In just ONE HOUR, I will be joining my college friend Katharine Duckett and charming host Jim Freund on WBAI New York’s “Hour of the Wolf” radio show! Tune in at 99.5FM if you’re in the NYC area, or at wbai.org if you’re not, and hear us live! There will be film reviews, story readings, and, around 1am EST (more or less), an interactive reading of The Maltese Pelican.
Interactive how, you say? Well, you can call in and read with us! The number is (347) 335-0818.
For those unfamiliar with the rules of a bad prose reading, they are as follows:
1) When it’s your turn, read the story aloud from wherever your predecessor left off. It’s okay to go back to the beginning of the sentence if you need to.
2) If you laugh, your turn is over.
3) Your turn is also over if you misread the text: for example if it says “terfific” and you read “terrific.” Try to adhere to the punctuation too, when possible, though you are not required to say “quote…end quote” or anything like that.
4) Feel free to interrupt another reader if they have erred in steps 2 or 3.
5) Be a good sport about it. There is no prize for “winning,” and no penalty for “losing.” Your turn is only over temporarily! Stick around…the other readers are bound to mess up sooner or later.
Want to try your luck? Give the studio a call! The story is here. The number is (347) 335-0818. Give it a shot!
I have an essay up at Tor.com about dementia care and the suspension of disbelief.
I also highly recommend reading the comments section, where people have been sharing their stories and making really beautiful and valid points.
Today’s the day! A BREACH IN THE HEAVENS, the final book of the Godserfs Trilogy, is out today! You can buy it at your local bookstore or at any of these fine retailers (my favorite is IndieBound, at the bottom, which supports independent bookstores).
In celebration of the end of the trilogy, DJ at MyLifeMyBooksMyEscape has posted an interview I did with him a couple weeks ago. Check it out!
So you know how the third book of my Godserfs trilogy is coming out October 2nd, right? Have you all seen the cover? Because if you haven’t, you should.
Andreas Rocha has produced another gorgeous cover and I have to say, I think this one is my favorite. Check it out!
I have been completely blown away by the response to a recent $1.99 Bookbub promo for Silent Hall. If you are one of the many people who picked up my first book for just a couple of bucks, thank you! If I may request just one more favor, would you please consider leaving me a review on Amazon and/or Goodreads? Reviews really matter.
They matter because they make authors’ work more visible, and they help readers tell which books are worth the time and which might not be their bag. For every reader who leaves a review, there are dozens who have similar tastes and are looking to find their next great read. So please, do them a favor. Tell them what you loved about the books you read, what squicked you out, what disturbed you. It’s all appreciated. Whether you think my books are excellent, lousy, or just okay, voicing that opinion in the form of a review helps everybody in the system.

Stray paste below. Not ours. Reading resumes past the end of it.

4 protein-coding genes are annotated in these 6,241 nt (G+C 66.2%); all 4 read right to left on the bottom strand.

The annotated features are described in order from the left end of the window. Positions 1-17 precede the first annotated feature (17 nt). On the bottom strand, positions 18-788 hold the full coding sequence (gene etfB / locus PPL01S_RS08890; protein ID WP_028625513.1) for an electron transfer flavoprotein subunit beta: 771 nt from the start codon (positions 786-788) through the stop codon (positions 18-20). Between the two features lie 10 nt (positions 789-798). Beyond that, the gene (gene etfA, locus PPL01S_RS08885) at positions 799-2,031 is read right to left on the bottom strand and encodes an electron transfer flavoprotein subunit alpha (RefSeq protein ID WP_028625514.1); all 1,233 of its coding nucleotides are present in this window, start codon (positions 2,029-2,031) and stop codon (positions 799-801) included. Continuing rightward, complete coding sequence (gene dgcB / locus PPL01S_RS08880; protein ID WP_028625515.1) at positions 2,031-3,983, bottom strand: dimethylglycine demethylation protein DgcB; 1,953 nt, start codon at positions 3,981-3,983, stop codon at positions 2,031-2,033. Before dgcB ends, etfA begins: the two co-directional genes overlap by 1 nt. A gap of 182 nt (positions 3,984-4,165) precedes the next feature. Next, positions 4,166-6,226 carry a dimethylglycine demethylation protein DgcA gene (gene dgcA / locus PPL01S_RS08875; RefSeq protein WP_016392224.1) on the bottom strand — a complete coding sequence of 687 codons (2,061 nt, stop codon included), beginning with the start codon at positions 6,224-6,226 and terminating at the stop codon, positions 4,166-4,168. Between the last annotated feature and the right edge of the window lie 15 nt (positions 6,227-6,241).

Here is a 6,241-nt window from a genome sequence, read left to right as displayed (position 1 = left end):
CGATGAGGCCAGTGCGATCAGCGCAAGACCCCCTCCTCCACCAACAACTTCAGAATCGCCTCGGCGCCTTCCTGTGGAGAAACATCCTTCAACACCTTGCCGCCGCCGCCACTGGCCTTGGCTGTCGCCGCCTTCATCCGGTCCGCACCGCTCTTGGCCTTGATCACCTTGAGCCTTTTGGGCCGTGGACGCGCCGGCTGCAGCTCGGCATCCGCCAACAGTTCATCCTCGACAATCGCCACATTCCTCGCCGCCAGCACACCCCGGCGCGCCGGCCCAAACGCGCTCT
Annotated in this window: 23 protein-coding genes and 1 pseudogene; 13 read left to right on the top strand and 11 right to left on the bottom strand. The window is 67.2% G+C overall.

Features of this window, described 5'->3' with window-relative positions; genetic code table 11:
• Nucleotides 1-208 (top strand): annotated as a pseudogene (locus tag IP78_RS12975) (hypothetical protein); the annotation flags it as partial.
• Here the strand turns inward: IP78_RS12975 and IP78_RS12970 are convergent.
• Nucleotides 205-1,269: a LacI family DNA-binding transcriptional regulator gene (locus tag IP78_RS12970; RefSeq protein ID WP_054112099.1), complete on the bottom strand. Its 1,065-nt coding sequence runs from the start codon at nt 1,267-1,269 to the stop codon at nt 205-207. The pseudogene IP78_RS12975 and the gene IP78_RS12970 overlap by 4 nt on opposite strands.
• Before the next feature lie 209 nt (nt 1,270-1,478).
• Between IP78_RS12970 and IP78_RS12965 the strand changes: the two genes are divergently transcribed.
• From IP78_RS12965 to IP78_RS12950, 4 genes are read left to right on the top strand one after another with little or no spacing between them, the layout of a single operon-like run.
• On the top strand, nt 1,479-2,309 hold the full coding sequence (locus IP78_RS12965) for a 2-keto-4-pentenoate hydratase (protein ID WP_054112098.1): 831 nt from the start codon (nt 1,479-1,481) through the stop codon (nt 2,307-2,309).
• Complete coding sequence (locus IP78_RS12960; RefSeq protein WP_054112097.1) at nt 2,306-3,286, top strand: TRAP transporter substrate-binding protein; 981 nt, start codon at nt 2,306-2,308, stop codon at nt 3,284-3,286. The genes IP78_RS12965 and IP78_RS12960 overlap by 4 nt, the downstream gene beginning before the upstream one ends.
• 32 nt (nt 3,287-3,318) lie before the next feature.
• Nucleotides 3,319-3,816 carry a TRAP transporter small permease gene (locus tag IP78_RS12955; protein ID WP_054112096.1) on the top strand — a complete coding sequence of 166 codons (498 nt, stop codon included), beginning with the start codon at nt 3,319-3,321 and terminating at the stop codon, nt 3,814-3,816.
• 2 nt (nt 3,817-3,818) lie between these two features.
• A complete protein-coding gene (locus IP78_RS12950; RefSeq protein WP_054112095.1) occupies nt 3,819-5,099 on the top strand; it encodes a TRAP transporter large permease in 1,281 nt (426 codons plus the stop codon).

I want to be clear here: I love sales. I want sales. I love great reviews that help drive more sales. But I appreciate the negative ones too, and the mixed bags, because I want my books to reach the right audience. A well elucidated criticism isn’t a bad review, it’s a great way to make sure a book will reach only people who will appreciate it despite (or because of) its flaws.
When you say “hey this book was mostly enjoyable, but CW: there is the threat of harm to children, and also icky sex stuff,” that doesn’t cause me harm, and you know, it may save some readers from trauma. I’d rather miss those readers and the $0.47 in royalties than hurt them. My books do not have content warnings. I didn’t even think to suggest it before publication, and in any case it would be up to the publisher and not me to weigh whether CWs would be good for business and decide whether or not to include them. But you know what can help fill the gaps? Reviews!
I’ve had reviews that complained about the way my first book included menstruation. You know what, that’s not for everyone! If you’re a person who can’t handle reading an awkward scene where an awkward and isolated teenage boy learns about menstruation for the first time, that’s totally okay! I’d rather not put you through that scene if it’ll just bother you. That’s the kind of stuff we rely on our reviewers to bring to light.
So please, all it takes is a minute or two. If you love a book, write a review. If you hate a book, write a review. If your feelings about a book are mixed, write a review.
Arisia is coming up, and I have a fantastic schedule that I’m really excited about! Check it out!